In my last blog I talked about how to find your confident voice in meetings. But the next goal is to get heard and listened to in meetings. This is more difficult and can be very dependent on the group of people you are meeting with.
In an ideal world everyone would listen with patience, consideration and respect during meetings. However, its equally likely people are half listening with impatience and a personal agenda.
So how do you break through the invisible barriers to get your voice heard?
Keeping it simple there are three main factors to consider: delivery, content and pre-alignment.
- Quality of voice – the aim is to achieve an authentic gravitas. Men have an advantage over women as they have deeper voices. But everyone can create a voice that demands to be heard.
- Body positioning – sitting or standing tall both allows greater voice control but also much more of an authoritative presence.
- Intonation and emphasis – add colour to your speech by emphasising key phrases or accenting key words. If you sound animated and passionate you will be more interesting to listen to.
- Speed of delivery – be careful of talking too quickly or too slowly! Pauses however, do provide an opportunity to underline the importance of what has just been or about to be said.
- Emotion – just one note of caution, whilst passion is useful, being emotional or using emotive phrases can backfire and get the audience more annoyed than enthralled.
Exercise: Either standing or sitting elevate your head and torso. Breathe deeply into your stomach (rest your hand on your stomach and feel it being pushed out). Now breathe out through your mouth in a long slow continuous movement. Breathe in deeply again, but this time, say out loud what you did to get ready this morning. You should notice that your voice has extra strength and resonance.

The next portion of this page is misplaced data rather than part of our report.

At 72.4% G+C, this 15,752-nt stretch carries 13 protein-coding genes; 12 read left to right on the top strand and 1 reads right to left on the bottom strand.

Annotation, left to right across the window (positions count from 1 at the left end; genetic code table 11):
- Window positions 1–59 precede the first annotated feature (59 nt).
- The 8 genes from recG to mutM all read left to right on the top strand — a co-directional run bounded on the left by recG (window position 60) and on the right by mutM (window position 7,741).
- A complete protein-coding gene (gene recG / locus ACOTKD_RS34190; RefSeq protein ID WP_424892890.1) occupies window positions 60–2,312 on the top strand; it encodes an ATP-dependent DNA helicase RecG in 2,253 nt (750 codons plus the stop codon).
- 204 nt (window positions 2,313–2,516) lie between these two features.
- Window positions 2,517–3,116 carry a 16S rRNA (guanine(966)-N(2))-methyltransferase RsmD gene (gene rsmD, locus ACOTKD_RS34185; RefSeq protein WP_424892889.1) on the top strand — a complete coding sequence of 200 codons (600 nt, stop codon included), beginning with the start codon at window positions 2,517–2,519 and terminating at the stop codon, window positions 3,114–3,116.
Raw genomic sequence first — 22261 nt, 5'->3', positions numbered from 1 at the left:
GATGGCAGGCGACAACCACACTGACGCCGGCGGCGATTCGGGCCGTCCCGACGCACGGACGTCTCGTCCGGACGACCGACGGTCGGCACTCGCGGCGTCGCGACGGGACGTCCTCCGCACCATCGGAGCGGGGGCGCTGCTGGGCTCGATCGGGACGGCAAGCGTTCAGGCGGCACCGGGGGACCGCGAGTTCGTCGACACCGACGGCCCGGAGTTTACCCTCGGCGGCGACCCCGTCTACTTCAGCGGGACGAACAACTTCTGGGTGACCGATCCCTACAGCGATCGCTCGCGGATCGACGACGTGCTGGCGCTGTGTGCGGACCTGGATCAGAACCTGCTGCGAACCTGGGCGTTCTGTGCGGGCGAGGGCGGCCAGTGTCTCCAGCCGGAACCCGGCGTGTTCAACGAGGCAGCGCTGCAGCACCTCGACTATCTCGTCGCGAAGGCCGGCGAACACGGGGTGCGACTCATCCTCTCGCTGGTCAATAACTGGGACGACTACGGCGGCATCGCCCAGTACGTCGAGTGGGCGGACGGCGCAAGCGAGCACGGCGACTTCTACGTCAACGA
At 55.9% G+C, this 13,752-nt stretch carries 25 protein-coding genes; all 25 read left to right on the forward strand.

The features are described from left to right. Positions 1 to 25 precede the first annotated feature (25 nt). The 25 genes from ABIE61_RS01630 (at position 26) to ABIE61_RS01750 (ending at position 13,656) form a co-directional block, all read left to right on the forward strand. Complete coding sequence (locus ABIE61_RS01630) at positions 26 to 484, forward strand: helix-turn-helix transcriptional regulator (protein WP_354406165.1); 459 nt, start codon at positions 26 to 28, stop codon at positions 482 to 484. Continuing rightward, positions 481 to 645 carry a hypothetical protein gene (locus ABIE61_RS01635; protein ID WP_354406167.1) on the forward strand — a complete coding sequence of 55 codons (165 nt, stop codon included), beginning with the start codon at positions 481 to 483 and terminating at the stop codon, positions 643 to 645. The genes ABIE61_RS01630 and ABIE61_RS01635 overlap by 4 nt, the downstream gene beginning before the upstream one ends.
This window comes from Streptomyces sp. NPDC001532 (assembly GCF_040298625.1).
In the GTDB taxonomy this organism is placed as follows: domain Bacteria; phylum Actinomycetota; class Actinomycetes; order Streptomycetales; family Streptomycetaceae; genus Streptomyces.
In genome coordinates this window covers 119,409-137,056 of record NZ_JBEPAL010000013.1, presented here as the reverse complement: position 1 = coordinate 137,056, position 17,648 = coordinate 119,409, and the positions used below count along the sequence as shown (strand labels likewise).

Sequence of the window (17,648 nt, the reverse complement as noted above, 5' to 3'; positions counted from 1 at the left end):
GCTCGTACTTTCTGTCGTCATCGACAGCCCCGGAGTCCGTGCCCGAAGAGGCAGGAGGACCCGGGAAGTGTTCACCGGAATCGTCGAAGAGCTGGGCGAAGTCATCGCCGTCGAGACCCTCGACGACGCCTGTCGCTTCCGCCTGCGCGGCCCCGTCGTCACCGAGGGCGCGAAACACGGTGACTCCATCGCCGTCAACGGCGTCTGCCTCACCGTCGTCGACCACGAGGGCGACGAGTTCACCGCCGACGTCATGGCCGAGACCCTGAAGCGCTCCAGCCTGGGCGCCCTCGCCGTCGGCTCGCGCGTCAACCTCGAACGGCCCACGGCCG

- Focus and simplicity of message – be really clear on what you want to communicate. Does what you are saying add or distract to this message?
- Validation – do you have any evidence or insights to support what you are saying? Add a rationale to improve conviction.
- Authenticity – whatever your contribution is to the meeting, express yourself in a way that is completely authentic to you. Do not adopt a style of speech or words that you would not normally use. Otherwise, you come across as unauthentic and this devalues what you have to say.
- Relevance – sometimes you will come to a meeting with a prepared agenda. There is a risk that when you chose to add your contribution it completely misses the flow of the meeting. Wait until a relevant time or make sure you work with the Chair to bring in your points at the end of the meeting.
- Know colleagues opinions – the old saying ‘being forewarned is to be forearmed’ is very relevant if you are trying to introduce and win an argument. Think through all dimensions of your position and think it through from the perspective of those that will disagree. Can you come up with any actions or rationales that can neutralise counter arguments? Who will put forward counter arguments and in what way? Can you have a pre-meeting discussion to get them aligned before hand?
- Getting commitment for support – it’s always a good idea to have a few strong allies in a meeting who will back you up and reinforce your argument. This could be the chair or another influential meeting member.
- Understand personal agendas – even with pre-alignment and commitment there will be some individuals who will still resist your arguments. They may have a vested interest in no change or taking an alternative decision. This is usually because they have a personal position that could be undermined. Or it could require them to put a lot of effort into implementing a course of action that they are not convinced by. This is really difficult to get around so the pre-alignment of the key decision makers becomes vital.
Some of the above points may be obvious and some may be new to you. Working with them all together will make you more powerful and influential during meetings.